More often than not, the Community Gallery in Newberg’s Chehalem Cultural Center leans toward work by extremely local artists (i.e., from Newberg or Yamhill County), and that’s the case with A Glimpse at Humanity, a new photographic show by Jessica Holder.
My personal take-away from viewing the work, which consists entirely of large, black-and-white digital portraits of young men and women, was that it was produced by a photographer who had been doing this for many years. That may speak to my relative newness to visual art, but I suspect it has more to do with the fact that Holder, a recent George Fox University graduate, has a remarkable talent for enabling moments that result in portraiture where the subjects appear very much at ease in their own skin. As far as this show is concerned, it may also have something to do with the fact that most of her subjects are fellow co-workers at the local Dutch Bros. Coffee — which famously hires young people who wear their extrovertism on their sleeves.
“I was at Dutch Brothers one day, and honestly, I just said to my friend, ‘Would you ever want me to take photos of you?’,” Holder recalled. “And she said, ‘I’ve been wanting to get photos done for over a year!’ That’s what ignited it. I was inspired by the fact that she felt honored by it.”
A Glimpse at Humanity is Holder’s first show and will be on display through Nov. 2. On Sept. 14, there’s something special, particularly for those who might not be fans of posing for a camera: a community portrait event, enabling Holder to stretch beyond the drive-thru and get a broader picture of Newberg and its culture.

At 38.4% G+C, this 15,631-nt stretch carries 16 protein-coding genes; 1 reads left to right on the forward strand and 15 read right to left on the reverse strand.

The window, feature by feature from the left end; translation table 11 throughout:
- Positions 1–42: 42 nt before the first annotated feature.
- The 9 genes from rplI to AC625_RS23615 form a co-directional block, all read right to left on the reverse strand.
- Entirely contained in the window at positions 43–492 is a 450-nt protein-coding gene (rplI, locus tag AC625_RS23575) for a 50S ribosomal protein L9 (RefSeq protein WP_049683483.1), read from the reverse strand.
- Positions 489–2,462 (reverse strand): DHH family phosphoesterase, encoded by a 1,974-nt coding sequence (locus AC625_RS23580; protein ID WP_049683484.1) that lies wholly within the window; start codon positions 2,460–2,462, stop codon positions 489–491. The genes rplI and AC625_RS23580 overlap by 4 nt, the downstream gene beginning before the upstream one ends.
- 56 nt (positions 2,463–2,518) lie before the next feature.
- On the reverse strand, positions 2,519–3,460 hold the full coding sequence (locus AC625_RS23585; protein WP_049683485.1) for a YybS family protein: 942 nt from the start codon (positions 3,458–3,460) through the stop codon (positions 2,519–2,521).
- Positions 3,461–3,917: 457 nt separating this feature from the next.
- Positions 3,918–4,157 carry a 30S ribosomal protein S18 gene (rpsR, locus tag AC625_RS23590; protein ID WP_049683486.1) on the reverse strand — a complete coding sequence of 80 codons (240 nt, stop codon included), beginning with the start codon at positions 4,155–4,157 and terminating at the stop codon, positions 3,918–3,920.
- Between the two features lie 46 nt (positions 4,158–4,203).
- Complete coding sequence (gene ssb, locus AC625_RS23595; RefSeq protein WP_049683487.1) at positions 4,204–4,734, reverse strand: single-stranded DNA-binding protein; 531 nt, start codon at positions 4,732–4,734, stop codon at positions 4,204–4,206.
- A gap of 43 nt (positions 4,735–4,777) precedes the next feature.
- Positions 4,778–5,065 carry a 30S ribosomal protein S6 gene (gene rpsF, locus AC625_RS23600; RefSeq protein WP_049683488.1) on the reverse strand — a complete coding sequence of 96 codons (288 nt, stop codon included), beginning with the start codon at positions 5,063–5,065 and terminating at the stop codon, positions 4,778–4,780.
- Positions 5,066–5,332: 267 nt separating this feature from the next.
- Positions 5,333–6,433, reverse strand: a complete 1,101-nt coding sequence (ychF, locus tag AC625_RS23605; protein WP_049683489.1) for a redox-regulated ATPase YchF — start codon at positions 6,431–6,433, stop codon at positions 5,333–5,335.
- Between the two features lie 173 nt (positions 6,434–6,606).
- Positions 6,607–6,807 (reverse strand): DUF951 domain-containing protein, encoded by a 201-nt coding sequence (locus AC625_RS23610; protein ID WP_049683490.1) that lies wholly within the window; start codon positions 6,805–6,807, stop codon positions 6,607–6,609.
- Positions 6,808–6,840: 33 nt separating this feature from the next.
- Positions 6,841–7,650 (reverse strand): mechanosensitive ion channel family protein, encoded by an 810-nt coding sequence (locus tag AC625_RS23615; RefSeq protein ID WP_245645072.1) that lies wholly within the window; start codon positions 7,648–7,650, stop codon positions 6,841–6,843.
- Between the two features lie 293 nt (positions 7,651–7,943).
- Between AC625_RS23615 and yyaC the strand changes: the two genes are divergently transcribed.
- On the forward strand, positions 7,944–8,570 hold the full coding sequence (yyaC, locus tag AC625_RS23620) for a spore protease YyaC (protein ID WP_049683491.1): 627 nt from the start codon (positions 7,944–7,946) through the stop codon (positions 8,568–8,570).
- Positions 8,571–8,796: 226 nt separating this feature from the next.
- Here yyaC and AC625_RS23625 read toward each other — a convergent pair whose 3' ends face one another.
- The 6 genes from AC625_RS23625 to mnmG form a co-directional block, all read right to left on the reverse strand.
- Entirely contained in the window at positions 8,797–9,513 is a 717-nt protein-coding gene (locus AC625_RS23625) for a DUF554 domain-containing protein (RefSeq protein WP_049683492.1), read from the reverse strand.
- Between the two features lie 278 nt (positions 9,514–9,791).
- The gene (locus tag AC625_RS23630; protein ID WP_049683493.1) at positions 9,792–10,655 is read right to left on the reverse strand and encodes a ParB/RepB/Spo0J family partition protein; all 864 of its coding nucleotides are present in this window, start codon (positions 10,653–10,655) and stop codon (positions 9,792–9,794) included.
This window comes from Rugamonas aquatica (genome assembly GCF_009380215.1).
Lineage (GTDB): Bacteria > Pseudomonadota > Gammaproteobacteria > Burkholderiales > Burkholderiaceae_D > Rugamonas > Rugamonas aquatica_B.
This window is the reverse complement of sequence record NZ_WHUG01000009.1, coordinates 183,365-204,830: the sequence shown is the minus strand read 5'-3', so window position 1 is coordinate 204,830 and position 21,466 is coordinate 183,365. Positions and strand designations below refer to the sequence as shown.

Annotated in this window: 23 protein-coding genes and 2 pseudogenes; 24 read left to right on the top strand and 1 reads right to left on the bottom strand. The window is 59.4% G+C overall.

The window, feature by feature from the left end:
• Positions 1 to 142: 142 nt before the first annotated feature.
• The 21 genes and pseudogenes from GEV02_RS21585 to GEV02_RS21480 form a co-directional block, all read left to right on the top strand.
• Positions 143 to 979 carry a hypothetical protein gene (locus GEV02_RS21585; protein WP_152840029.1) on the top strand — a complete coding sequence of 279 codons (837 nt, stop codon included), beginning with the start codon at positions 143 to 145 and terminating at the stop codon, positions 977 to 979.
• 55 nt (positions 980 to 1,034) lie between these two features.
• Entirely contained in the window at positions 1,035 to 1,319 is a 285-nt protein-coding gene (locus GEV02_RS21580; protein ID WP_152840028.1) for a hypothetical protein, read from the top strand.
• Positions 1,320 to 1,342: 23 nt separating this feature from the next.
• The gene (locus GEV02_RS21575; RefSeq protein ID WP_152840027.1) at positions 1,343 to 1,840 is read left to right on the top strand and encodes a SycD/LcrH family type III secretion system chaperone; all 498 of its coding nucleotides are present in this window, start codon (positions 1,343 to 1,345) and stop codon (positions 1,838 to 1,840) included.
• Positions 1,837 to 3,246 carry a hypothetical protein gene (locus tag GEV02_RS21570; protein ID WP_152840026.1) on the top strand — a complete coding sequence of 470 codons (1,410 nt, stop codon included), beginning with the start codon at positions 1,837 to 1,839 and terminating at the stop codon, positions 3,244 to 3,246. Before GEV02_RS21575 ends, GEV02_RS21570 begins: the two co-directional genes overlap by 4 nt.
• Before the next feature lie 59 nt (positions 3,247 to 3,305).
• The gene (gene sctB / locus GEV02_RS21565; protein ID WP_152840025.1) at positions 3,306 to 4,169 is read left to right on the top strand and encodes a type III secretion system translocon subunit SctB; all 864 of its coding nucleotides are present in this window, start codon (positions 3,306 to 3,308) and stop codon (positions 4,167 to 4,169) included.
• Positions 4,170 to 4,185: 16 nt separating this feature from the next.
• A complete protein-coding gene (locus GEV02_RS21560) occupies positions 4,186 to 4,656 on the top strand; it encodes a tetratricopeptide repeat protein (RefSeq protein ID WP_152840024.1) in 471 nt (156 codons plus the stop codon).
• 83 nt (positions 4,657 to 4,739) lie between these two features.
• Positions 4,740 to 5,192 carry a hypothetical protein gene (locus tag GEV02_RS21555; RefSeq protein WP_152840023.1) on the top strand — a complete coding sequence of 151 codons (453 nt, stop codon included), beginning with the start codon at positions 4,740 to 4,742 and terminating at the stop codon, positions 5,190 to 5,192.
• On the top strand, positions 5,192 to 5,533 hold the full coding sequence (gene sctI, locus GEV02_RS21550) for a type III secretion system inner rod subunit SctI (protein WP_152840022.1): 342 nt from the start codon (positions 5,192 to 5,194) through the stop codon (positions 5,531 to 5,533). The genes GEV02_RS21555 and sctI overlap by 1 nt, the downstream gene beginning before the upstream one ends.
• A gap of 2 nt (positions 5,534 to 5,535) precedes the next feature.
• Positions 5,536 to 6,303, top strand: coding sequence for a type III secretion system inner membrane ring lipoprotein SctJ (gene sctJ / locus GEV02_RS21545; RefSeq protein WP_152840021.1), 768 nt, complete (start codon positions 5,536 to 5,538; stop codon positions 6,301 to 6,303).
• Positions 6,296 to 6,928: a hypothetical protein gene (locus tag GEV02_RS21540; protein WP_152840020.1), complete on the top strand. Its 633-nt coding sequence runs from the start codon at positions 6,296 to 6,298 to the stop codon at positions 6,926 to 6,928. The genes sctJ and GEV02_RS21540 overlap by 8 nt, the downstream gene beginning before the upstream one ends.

Here’s her artist’s statement:
“My artwork in style is very simplistic and consists of a short depth-of-focus and a vision between abstract and personal. I am inspired to photograph people by each of their unique stories and the challenge of interpreting them visually. The concept of this series is to find the Beauty in Everyday. I search for a story behind every face, thus began the journey of photographing the people closest to me: to create something more out of the people I interact with. What I found was differences, laughter and a whole lot of heart and part of my dream is showcasing it to a wider audience.”
Holder calls herself the daughter of two very logical people. Her father was a computer engineer, and her mother is a math teacher. I asked her how she came to photography.
“I was actually introduced to it through my sister,” she said. “My dad saw that she had a passion for creativity, so he invested [in a camera] for her, and that sort of trickled down to me. The first time I did it with the intention of wanting to be good at it was in high school. I just took my mom’s digital camera, sort of an upgrade from a point-and-shoot. The only thing I could bring myself to do was take pictures of my backyard. I think it was a little bit of an escape for me.”
At George Fox University in Newberg, she earned a degree in cinematography and photography. Originally from New Jersey and California, she’s now settled in Oregon and building a creative career, which she hopes will include documentary work stemming from future travels. Having visited Africa, she’s cognizant of the possibilities of viewing the world through a lens.